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Regency Centers Expands San Diego Retail Footprint

Company Buys Scripps Ranch Property, Plans $230M UTC Redevelopment
January 11, 2018
Regency Centers is planning a $230 million redevelopment of its Costa Verde Center in San Diego's University Town Center neighborhood.
Regency Centers is planning a $230 million redevelopment of its Costa Verde Center in San Diego's University Town Center neighborhood.
Regency Centers is planning a $230 million redevelopment of its Costa Verde Center in San Diego's University Town Center neighborhood.
Credit: Regency Centers Corp.


Florida-based Regency Centers Corp. continues to grow its San Diego retail profile, witnessed by its recent acquisition of Scripps Ranch Marketplace -- bringing its local shopping center holdings to 11 -- and its planning for a $230 million redevelopment of its Costa Verde Center in University Town Center.

“San Diego is one of the top markets where we’re looking to grow and acquire and develop,” Omar Hussein, Regency’s vice president and San Diego regional market officer, told CoStar News.

Regency Centers (NYSE: REG) now owns 427 retail properties totaling more than 59 million square feet, including 2 million square feet in San Diego County. Its website indicates the Jacksonville-headquartered company has another 18 retail centers in development, the bulk of them in Florida, Texas and California.

Most recently, the company acquired the 132,000-square-foot Scripps Ranch property at 10555 Scripps Poway Pky in San Diego for an undisclosed price from a local entity listed as Scripps Ranch Marketplace LP. The center was originally built in the late 1990s and is anchored by a Vons supermarket, with other tenants including CVS Pharmacy and Starbucks.

Hussein called the purchase a fantastic long-term acquisition in a supply-constrained market where Regency continues to scout for well-located holdings that fit its density and demographic priorities.

Generally, the company aims to acquire and develop centers in neighborhoods where it can serve a population of at least 100,000 with an average household income of $100,000 within a three-mile radius. All of its current 11 San Diego County properties are grocery-anchored, as are about 85 percent of its nationwide holdings.

“It definitely checks all the boxes for us in terms of our investment strategy,” Hussein said of the Scripps Ranch property, located near Interstate 15 and not far from two of its other current neighborhood centers in Poway and 4S Ranch.

He added Regency will continue to scope out development and acquisition opportunities in local north-coastal and other neighborhoods within its investment parameters.

Regency’s priorities also guide an upcoming $230 million redevelopment of its nearly 30-year-old Costa Verde Center, located in the affluent and high-demand UTC market. Currently going through entitlement processes, the project calls for the addition of 125,000 square feet of retail -- bringing its total to more than 300,000 square feet -- along with a 200-room hotel. Nearly all of the current structures on the property will eventually be replaced.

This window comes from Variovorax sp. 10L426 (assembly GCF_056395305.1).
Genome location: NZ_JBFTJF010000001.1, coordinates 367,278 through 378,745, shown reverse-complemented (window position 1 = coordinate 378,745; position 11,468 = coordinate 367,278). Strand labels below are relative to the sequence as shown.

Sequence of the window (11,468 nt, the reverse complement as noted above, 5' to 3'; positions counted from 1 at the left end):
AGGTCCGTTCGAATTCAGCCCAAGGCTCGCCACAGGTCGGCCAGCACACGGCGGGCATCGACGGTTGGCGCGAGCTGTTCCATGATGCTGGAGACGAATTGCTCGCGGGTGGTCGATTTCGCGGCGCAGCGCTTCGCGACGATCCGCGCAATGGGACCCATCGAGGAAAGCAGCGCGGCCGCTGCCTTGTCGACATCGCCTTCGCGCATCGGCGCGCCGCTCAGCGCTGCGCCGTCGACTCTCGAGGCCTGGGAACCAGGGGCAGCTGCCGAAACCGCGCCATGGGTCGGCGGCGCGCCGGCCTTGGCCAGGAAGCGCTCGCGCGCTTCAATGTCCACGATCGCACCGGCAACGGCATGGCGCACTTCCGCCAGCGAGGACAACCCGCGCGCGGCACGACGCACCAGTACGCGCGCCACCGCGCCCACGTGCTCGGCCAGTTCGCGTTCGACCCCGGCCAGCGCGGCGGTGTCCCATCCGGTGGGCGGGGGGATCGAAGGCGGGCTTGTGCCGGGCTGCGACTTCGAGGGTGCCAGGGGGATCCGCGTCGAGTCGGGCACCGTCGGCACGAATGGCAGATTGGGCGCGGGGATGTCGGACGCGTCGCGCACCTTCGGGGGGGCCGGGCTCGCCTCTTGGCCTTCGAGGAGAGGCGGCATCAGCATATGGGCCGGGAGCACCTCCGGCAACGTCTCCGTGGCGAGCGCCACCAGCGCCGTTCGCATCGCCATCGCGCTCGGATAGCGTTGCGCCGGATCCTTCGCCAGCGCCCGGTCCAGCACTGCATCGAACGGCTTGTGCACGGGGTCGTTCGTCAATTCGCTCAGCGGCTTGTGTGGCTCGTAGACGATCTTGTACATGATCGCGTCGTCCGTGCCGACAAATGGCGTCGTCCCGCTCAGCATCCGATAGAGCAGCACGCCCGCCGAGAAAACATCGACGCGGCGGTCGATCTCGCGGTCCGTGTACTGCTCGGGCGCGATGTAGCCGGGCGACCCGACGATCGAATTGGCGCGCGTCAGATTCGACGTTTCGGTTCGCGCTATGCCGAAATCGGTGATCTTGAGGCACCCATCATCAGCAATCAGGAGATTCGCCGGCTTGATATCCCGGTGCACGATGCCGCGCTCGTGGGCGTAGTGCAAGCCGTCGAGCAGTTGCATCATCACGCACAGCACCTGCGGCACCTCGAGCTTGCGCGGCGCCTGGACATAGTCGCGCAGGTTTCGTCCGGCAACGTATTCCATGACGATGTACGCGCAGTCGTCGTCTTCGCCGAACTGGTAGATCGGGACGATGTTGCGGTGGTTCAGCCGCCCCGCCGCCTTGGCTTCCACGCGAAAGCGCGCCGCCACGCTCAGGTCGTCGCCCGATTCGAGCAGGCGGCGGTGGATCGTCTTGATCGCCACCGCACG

Regency remains in talks with potential new hotel, retail and restaurant tenants at the UTC site, and is aiming to retain current anchors including grocer Bristol Farms. Hussein said Regency is also considering turning a portion of the planned new retail space into creative offices, though the proportion has not yet been determined.

Regency is anticipating San Diego city approvals for the UTC project by the end of 2018, which would allow construction to start in late 2019. Completion is expected by late 2021, coinciding with the completion of a new regional transit station next-door. That station will be the terminus for the city’s ongoing $2.1 billion trolley extension, giving thousands of potential new shoppers and other visitors direct access to both Costa Verde Center and the next-door Westfield UTC mall, which recently completed its own $600 million renovation and expansion.

UTC is among the San Diego region’s tightest and highly-desired retail submarkets for its upscale demographics. The most recently available CoStar data put the submarket’s average retail asking rent at $3.31 per square foot, making it the region’s sixth-most-expensive neighborhood.

San Diego’s overall retail vacancy remains among the tightest for U.S. metro retail markets, hovering around 3.5 percent. Hussein said the newly acquired Scripps Ranch property has just one small vacancy to fill in order to bring it to 100 percent occupied.

Generally, he said, Regency has had little trouble filling local vacancies that arose at its local centers, noting that a former Albertson’s space at its Poway center was recently filled by a newly-opened Atlas World Fresh international grocery market, and a Point Loma space vacated last year by Sport Chalet is now home to discount clothing chain Marshalls.

Hussein said Regency Centers is not being swayed from its grocery-anchor-focused strategy by the continued incursion of e-commerce players into the food space, led by last year’s $13.7 billion acquisition of Whole Foods by Amazon, Inc. Whole Foods, in fact, is an anchor in a large number of current Regency shopping centers, as well as others now in development nationwide.

“If anything, the Amazon purchase of Whole Foods validates for us the importance of having brick-and-mortar stores in these affluent neighborhoods,” Hussein said.

Please see CoStar COMPS #4099846 for more on the recent Scripps Ranch transaction.



Lou Hirsh, San Diego Market Reporter  CoStar Group   
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